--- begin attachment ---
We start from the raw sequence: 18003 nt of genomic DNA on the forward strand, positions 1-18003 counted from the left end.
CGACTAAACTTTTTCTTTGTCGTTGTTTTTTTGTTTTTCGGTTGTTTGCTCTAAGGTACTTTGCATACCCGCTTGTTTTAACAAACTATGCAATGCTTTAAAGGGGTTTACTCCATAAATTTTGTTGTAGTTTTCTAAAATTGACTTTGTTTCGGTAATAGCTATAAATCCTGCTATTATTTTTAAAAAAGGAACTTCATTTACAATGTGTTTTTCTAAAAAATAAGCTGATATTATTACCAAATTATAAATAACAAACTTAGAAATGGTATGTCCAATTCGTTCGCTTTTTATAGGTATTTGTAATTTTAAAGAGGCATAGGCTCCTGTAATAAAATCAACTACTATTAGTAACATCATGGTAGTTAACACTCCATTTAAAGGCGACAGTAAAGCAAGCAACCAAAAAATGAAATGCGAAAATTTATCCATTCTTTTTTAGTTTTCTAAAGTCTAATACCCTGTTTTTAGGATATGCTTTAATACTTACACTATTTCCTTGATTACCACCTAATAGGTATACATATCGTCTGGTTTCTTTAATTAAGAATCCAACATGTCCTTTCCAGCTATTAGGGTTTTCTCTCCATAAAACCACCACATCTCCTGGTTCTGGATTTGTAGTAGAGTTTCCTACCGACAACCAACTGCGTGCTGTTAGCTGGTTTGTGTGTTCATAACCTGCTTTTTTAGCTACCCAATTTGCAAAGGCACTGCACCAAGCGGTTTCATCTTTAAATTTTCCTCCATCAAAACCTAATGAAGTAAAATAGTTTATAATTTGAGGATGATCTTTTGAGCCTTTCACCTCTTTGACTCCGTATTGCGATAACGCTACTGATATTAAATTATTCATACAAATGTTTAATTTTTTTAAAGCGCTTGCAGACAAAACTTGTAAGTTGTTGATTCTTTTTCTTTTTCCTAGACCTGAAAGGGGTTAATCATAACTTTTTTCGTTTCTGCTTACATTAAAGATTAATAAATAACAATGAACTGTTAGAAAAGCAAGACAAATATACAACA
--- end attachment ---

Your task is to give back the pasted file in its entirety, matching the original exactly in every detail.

We start from the raw sequence: 18003 nt of genomic DNA on the forward strand, positions 1-18003 counted from the left end.
CGACTAAACTTTTTCTTTGTCGTTGTTTTTTTGTTTTTCGGTTGTTTGCTCTAAGGTACTTTGCATACCCGCTTGTTTTAACAAACTATGCAATGCTTTAAAGGGGTTTACTCCATAAATTTTGTTGTAGTTTTCTAAAATTGACTTTGTTTCGGTAATAGCTATAAATCCTGCTATTATTTTTAAAAAAGGAACTTCATTTACAATGTGTTTTTCTAAAAAATAAGCTGATATTATTACCAAATTATAAATAACAAACTTAGAAATGGTATGTCCAATTCGTTCGCTTTTTATAGGTATTTGTAATTTTAAAGAGGCATAGGCTCCTGTAATAAAATCAACTACTATTAGTAACATCATGGTAGTTAACACTCCATTTAAAGGCGACAGTAAAGCAAGCAACCAAAAAATGAAATGCGAAAATTTATCCATTCTTTTTTAGTTTTCTAAAGTCTAATACCCTGTTTTTAGGATATGCTTTAATACTTACACTATTTCCTTGATTACCACCTAATAGGTATACATATCGTCTGGTTTCTTTAATTAAGAATCCAACATGTCCTTTCCAGCTATTAGGGTTTTCTCTCCATAAAACCACCACATCTCCTGGTTCTGGATTTGTAGTAGAGTTTCCTACCGACAACCAACTGCGTGCTGTTAGCTGGTTTGTGTGTTCATAACCTGCTTTTTTAGCTACCCAATTTGCAAAGGCACTGCACCAAGCGGTTTCATCTTTAAATTTTCCTCCATCAAAACCTAATGAAGTAAAATAGTTTATAATTTGAGGATGATCTTTTGAGCCTTTCACCTCTTTGACTCCGTATTGCGATAACGCTACTGATATTAAATTATTCATACAAATGTTTAATTTTTTTAAAGCGCTTGCAGACAAAACTTGTAAGTTGTTGATTCTTTTTCTTTTTCCTAGACCTGAAAGGGGTTAATCATAACTTTTTTCGTTTCTGCTTACATTAAAGATTAATAAATAACAATGAACTGTTAGAAAAGCAAGACAAATATACAACA